(Mayhew Press Release) In just one month, London-based animal welfare charity, Mayhew, has shockingly had seven French Bulldogs brought into the rescue.
Unfortunately these dogs are just some of the many brachycephalic pets that can end up abandoned and in the animal charity’s care either due to ill health or being bred to sell. They were handed into the organisation separately and are aged between one and a half and four-years-old.
In the last few years there has been a huge surge in the popularity of brachycephalic pets such as Pugs and Bulldogs, with more and more being bred and available to buy. The French Bulldog was even named as London’s favourite breed of dog in 2017, according to The Kennel Club.
Mayhew’s Head of Animal Welfare, Zoe Edwards, said: “In the past year, five per cent of the 162 individual breeds Mayhew has dealt with have been brachycephalic. We’ve had more than five times as many brachycephalic breeds brought into us compared to the previous year.
“This goes to show the popularity and increase of brachycephalic pets that have been bred. The trend for dogs with specific facial features has seen breeders increasingly focused on appearance over health. Unfortunately potential owners don’t always understand or are aware of the health problems that brachycephalic breeds often experience.”
Mayhew’s Head Vet, Dr. Ursula Goetz, said: “Brachycephalic breeds are animals that are bred to have a flat face, which causes their muzzle and nasal aspect to be short, creating a perceived appearance of cuteness. Unfortunately a high percentage of them will have health problems throughout their lives, including eye problems, breathing problems, skin diseases, neurological and dental problems.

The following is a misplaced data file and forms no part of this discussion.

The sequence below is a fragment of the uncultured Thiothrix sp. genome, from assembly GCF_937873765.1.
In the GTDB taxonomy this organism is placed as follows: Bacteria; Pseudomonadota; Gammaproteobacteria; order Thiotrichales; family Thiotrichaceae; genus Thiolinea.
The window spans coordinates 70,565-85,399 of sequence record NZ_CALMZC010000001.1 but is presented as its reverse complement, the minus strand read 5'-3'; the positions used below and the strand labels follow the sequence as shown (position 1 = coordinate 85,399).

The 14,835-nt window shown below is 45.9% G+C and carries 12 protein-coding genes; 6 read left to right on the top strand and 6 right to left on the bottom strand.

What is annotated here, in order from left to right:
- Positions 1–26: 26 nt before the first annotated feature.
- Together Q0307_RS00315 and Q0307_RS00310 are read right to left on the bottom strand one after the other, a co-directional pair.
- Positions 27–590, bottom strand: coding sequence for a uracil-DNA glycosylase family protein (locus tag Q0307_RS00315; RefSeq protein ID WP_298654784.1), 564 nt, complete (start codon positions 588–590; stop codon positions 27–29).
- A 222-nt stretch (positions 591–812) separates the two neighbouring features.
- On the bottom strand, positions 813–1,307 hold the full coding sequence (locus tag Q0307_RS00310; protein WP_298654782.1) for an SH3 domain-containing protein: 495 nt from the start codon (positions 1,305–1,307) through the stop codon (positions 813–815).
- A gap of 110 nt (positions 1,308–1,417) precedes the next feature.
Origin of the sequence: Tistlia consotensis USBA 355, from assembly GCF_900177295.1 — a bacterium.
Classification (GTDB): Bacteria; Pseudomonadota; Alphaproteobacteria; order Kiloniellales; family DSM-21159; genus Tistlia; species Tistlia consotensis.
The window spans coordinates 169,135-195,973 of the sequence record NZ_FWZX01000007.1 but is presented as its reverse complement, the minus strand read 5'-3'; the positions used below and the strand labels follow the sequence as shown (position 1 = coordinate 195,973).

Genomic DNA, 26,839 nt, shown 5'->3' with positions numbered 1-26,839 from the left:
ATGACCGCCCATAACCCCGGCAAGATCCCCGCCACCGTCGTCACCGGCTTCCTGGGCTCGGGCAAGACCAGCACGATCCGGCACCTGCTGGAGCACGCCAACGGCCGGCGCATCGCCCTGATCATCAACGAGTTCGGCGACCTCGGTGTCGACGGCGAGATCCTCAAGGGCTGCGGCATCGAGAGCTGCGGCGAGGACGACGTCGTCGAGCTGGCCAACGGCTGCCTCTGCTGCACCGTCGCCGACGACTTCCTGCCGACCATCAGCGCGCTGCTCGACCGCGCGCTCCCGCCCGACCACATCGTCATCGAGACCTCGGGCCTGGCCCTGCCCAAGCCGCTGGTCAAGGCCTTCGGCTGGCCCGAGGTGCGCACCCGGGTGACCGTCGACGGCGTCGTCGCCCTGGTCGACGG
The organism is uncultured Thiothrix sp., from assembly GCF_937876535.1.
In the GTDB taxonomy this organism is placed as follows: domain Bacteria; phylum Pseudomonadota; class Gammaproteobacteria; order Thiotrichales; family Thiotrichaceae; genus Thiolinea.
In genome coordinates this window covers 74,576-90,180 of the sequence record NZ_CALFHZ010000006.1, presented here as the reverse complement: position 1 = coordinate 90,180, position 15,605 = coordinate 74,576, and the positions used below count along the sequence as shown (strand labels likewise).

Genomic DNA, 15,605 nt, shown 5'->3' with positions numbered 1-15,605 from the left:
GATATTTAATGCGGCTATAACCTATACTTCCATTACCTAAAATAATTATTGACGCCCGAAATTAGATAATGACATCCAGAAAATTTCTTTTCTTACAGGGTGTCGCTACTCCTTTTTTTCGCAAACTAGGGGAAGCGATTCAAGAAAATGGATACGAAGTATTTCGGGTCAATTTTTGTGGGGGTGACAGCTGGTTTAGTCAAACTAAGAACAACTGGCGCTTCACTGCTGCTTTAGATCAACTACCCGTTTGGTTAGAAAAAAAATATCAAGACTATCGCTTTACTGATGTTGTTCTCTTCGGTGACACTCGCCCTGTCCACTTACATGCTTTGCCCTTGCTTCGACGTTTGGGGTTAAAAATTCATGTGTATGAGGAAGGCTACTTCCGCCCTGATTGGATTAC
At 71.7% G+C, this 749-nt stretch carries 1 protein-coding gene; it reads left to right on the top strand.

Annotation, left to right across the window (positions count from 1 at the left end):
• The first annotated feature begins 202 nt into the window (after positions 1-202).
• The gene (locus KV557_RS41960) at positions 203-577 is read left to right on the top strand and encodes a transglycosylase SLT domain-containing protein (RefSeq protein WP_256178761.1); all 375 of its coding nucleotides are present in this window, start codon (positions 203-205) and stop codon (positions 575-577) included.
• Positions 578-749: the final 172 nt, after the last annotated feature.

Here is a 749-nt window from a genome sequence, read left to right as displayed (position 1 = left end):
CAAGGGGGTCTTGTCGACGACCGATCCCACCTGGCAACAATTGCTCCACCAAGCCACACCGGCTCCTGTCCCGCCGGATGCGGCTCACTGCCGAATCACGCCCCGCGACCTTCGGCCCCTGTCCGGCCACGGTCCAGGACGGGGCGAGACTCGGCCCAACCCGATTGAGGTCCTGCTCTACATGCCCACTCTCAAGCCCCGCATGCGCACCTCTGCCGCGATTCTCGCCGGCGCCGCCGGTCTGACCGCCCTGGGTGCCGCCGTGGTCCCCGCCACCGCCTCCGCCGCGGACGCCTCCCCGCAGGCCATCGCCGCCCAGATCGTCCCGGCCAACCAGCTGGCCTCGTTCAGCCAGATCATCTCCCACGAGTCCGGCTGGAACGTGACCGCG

“This can result in a poorer quality of life and will often require veterinary intervention. They have exposed eyes that are prone to injury, skin folds on their face that can become inflamed, infected and sometimes cause trauma to their eyes. These animals can also have a variety of breathing problems such as narrow nostrils and relatively large tongues.
“The French Bulldogs that were brought into the home had been used for breeding and had a multitude of problems including chronic ear infections, skin conditions, dental problems and an inverted tail. Most of these poor dogs had been suffering with constant chronic pain and discomfort and needed surgery and treatment.”
Dr. Ursula Goetz added: “If you are thinking of getting a dog that belongs to a breed that is brachycephalic, it is very important to do your research first, because these are breeds with a special physiology that you should be aware of. At Mayhew we are here to assist and give you advice on the best course of action for your pet.”
As soon as Mayhew’s Vet Team are satisfied they have received the medical attention and care they need and have been vaccinated and neutered, the French Bulldogs will be put up for adoption on Mayhew’s website.
Every year Mayhew’s Animal Welfare Officers and Community Vet Clinic respond to hundreds of animals in need. Please consider a donation to help them help even more animals by clicking here.